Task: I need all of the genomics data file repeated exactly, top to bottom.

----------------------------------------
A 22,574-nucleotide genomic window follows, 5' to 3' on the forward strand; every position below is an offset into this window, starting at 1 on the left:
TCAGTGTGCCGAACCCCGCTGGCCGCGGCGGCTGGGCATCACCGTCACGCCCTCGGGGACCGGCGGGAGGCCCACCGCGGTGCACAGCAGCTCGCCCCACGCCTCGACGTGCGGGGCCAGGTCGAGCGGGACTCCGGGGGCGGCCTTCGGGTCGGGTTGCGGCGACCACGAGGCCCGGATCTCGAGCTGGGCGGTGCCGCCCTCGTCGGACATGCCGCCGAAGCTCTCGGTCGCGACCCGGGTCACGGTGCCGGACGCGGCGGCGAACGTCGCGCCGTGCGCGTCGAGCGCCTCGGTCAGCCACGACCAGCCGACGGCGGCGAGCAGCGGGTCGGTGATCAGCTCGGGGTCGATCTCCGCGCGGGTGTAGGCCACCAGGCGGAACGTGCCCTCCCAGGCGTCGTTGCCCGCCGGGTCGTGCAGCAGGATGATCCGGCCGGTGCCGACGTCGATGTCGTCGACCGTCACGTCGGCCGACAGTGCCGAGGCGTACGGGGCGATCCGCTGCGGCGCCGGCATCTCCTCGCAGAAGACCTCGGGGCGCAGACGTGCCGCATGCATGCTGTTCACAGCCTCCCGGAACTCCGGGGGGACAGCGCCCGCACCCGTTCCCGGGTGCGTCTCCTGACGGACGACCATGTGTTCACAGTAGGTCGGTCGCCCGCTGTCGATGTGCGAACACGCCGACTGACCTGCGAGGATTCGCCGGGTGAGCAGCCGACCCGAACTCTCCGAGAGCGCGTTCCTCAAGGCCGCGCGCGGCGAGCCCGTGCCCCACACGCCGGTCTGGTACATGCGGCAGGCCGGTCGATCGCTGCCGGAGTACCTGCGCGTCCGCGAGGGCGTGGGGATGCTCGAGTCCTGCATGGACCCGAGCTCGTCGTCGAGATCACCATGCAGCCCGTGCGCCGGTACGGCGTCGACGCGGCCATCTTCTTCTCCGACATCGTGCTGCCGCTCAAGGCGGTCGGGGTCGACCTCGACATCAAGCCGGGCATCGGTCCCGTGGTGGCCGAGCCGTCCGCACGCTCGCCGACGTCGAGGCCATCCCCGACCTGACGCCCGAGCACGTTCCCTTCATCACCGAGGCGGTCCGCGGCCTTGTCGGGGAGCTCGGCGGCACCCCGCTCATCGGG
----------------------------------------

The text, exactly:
A 22,574-nucleotide genomic window follows, 5' to 3' on the forward strand; every position below is an offset into this window, starting at 1 on the left:
TCAGTGTGCCGAACCCCGCTGGCCGCGGCGGCTGGGCATCACCGTCACGCCCTCGGGGACCGGCGGGAGGCCCACCGCGGTGCACAGCAGCTCGCCCCACGCCTCGACGTGCGGGGCCAGGTCGAGCGGGACTCCGGGGGCGGCCTTCGGGTCGGGTTGCGGCGACCACGAGGCCCGGATCTCGAGCTGGGCGGTGCCGCCCTCGTCGGACATGCCGCCGAAGCTCTCGGTCGCGACCCGGGTCACGGTGCCGGACGCGGCGGCGAACGTCGCGCCGTGCGCGTCGAGCGCCTCGGTCAGCCACGACCAGCCGACGGCGGCGAGCAGCGGGTCGGTGATCAGCTCGGGGTCGATCTCCGCGCGGGTGTAGGCCACCAGGCGGAACGTGCCCTCCCAGGCGTCGTTGCCCGCCGGGTCGTGCAGCAGGATGATCCGGCCGGTGCCGACGTCGATGTCGTCGACCGTCACGTCGGCCGACAGTGCCGAGGCGTACGGGGCGATCCGCTGCGGCGCCGGCATCTCCTCGCAGAAGACCTCGGGGCGCAGACGTGCCGCATGCATGCTGTTCACAGCCTCCCGGAACTCCGGGGGGACAGCGCCCGCACCCGTTCCCGGGTGCGTCTCCTGACGGACGACCATGTGTTCACAGTAGGTCGGTCGCCCGCTGTCGATGTGCGAACACGCCGACTGACCTGCGAGGATTCGCCGGGTGAGCAGCCGACCCGAACTCTCCGAGAGCGCGTTCCTCAAGGCCGCGCGCGGCGAGCCCGTGCCCCACACGCCGGTCTGGTACATGCGGCAGGCCGGTCGATCGCTGCCGGAGTACCTGCGCGTCCGCGAGGGCGTGGGGATGCTCGAGTCCTGCATGGACCCGAGCTCGTCGTCGAGATCACCATGCAGCCCGTGCGCCGGTACGGCGTCGACGCGGCCATCTTCTTCTCCGACATCGTGCTGCCGCTCAAGGCGGTCGGGGTCGACCTCGACATCAAGCCGGGCATCGGTCCCGTGGTGGCCGAGCCGTCCGCACGCTCGCCGACGTCGAGGCCATCCCCGACCTGACGCCCGAGCACGTTCCCTTCATCACCGAGGCGGTCCGCGGCCTTGTCGGGGAGCTCGGCGGCACCCCGCTCATCGGG